Basque separatist group ETA vows to disarm but seeks prisoner deal

PUBLISHED : Monday, 03 March, 2014, 3:20am
UPDATED : Monday, 03 March, 2014, 3:20am


The Basque group ETA has announced it will put its arsenal of weapons "out of operational use" in a first step by the considerably weakened separatist group towards an historic disarmament.

More than two years after announcing a "definitive end to armed activity", the gesture by western Europe's last major violent separatist movement to officially disarm have been met with shrugs in Spain, which wants it to disband without conditions.

"The process of putting the arms under seal has begun and ETA has committed itself to carry out the process down to the last weapon," read a statement published in Saturday's Basque newspaper Gara.

The group said the gesture would create a climate of "security" in the Basque region and clear the way for a solution dealing with "all the consequences of the political conflict".

ETA also called for an "urgent end of the violation of the rights of Basque political prisoners". It was referring to the imprisonment of 500 members in French and Spanish prisons. The group has long sought the transfer of these prisoners closer to home as a condition for negotiating its disbandment. The issue is a key sticking point on which Madrid refuses to budge.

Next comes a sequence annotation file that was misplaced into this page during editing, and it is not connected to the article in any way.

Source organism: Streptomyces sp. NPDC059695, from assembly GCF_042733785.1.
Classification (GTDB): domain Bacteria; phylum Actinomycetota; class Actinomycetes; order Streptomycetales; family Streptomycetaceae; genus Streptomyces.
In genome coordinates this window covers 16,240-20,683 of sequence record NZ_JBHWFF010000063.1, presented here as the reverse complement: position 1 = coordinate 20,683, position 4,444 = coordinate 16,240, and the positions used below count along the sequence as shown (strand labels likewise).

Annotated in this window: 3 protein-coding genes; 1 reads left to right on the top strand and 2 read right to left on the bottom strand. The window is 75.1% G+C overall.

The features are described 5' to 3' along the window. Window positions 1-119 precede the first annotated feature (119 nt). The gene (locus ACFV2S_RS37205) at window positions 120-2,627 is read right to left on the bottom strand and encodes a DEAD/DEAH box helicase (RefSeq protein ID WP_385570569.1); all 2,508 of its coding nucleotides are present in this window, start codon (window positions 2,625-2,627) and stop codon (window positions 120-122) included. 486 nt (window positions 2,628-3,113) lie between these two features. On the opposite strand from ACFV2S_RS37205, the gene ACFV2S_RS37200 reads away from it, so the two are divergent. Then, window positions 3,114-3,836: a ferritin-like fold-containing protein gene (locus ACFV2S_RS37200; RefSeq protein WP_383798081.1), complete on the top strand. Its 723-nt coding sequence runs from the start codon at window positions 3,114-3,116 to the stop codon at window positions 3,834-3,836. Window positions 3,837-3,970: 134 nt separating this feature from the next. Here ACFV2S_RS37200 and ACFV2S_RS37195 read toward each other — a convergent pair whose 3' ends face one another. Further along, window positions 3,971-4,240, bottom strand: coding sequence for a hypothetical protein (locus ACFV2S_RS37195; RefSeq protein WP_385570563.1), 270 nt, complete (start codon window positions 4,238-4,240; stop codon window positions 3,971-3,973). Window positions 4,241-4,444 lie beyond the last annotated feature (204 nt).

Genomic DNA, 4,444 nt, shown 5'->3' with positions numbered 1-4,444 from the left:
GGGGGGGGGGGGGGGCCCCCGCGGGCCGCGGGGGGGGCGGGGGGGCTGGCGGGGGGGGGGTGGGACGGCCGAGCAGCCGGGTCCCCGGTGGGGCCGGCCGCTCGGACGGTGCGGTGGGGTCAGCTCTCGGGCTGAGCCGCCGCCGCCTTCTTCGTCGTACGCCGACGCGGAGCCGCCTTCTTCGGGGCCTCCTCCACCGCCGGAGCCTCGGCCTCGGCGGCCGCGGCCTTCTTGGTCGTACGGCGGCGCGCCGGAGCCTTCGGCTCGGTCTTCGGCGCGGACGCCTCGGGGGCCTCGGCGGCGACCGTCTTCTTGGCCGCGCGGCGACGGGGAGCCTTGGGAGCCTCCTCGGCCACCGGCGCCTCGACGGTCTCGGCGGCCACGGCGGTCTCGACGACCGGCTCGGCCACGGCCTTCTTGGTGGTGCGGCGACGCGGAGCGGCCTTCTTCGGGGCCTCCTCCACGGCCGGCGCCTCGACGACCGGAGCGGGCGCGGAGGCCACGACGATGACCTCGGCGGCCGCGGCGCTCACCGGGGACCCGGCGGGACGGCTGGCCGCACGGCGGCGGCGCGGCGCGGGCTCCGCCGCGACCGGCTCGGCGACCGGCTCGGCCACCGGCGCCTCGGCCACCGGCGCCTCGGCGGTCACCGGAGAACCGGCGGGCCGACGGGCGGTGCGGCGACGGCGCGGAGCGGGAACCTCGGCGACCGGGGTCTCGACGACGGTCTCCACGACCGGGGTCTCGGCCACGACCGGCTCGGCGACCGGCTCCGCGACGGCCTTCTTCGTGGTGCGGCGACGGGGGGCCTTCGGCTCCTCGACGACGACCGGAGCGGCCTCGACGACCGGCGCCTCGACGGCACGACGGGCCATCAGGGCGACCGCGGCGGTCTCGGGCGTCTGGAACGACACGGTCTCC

Over recent months ETA members have tried to gain concessions from the Spanish government over prison conditions, outraging victims' families.

The communique confirms an earlier announcement by international ceasefire monitors that the group had begun giving up its arms.

The International Verification Commission on February 21 released a video of black-masked members of the group presenting to monitors revolvers, a rifle, bullets and explosives. Madrid does not recognise the five-member commission.

"The commission has verified that ETA has sealed and put beyond operational use a specified quantity of arms, ammunition and explosives," the body's spokesman, Ram Manikkalingam, said in the Basque city of Bilbao.

Spain's ruling Popular Party's number two Maria Dolores de Cospedal said ETA should "stop the grandstanding and just dissolve once and for all".

ETA is blamed for the deaths of 829 people in a four-decade campaign of shootings and bombings for an independent Basque homeland in northern Spain and southwestern France. It is classed as a terrorist group by the United States and European Union. It has been weakened in recent years by the arrest of its senior leaders.